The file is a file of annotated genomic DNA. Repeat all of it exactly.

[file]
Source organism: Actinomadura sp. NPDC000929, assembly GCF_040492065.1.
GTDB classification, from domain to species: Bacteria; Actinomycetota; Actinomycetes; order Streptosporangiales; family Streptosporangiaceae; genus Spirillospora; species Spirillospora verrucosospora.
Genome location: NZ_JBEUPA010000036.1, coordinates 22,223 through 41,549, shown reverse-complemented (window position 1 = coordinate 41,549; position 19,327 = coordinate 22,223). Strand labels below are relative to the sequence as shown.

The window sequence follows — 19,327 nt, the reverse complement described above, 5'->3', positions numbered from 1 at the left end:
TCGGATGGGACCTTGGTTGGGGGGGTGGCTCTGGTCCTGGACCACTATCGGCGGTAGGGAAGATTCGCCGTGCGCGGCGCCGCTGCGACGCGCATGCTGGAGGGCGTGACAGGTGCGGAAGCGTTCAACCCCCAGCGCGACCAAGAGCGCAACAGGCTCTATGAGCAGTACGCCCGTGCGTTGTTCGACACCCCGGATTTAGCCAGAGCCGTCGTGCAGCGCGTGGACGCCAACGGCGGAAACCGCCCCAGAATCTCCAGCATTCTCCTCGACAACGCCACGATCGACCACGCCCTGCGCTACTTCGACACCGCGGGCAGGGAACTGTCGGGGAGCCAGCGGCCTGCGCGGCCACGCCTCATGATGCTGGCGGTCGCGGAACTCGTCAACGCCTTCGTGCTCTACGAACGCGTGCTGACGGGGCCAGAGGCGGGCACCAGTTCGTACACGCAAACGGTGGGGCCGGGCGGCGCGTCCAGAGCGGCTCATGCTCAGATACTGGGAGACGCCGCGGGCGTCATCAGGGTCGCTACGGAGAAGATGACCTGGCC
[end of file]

Source organism: Actinomadura sp. NPDC000929, assembly GCF_040492065.1.
GTDB classification, from domain to species: Bacteria; Actinomycetota; Actinomycetes; order Streptosporangiales; family Streptosporangiaceae; genus Spirillospora; species Spirillospora verrucosospora.
Genome location: NZ_JBEUPA010000036.1, coordinates 22,223 through 41,549, shown reverse-complemented (window position 1 = coordinate 41,549; position 19,327 = coordinate 22,223). Strand labels below are relative to the sequence as shown.

The window sequence follows — 19,327 nt, the reverse complement described above, 5'->3', positions numbered from 1 at the left end:
TCGGATGGGACCTTGGTTGGGGGGGTGGCTCTGGTCCTGGACCACTATCGGCGGTAGGGAAGATTCGCCGTGCGCGGCGCCGCTGCGACGCGCATGCTGGAGGGCGTGACAGGTGCGGAAGCGTTCAACCCCCAGCGCGACCAAGAGCGCAACAGGCTCTATGAGCAGTACGCCCGTGCGTTGTTCGACACCCCGGATTTAGCCAGAGCCGTCGTGCAGCGCGTGGACGCCAACGGCGGAAACCGCCCCAGAATCTCCAGCATTCTCCTCGACAACGCCACGATCGACCACGCCCTGCGCTACTTCGACACCGCGGGCAGGGAACTGTCGGGGAGCCAGCGGCCTGCGCGGCCACGCCTCATGATGCTGGCGGTCGCGGAACTCGTCAACGCCTTCGTGCTCTACGAACGCGTGCTGACGGGGCCAGAGGCGGGCACCAGTTCGTACACGCAAACGGTGGGGCCGGGCGGCGCGTCCAGAGCGGCTCATGCTCAGATACTGGGAGACGCCGCGGGCGTCATCAGGGTCGCTACGGAGAAGATGACCTGGCC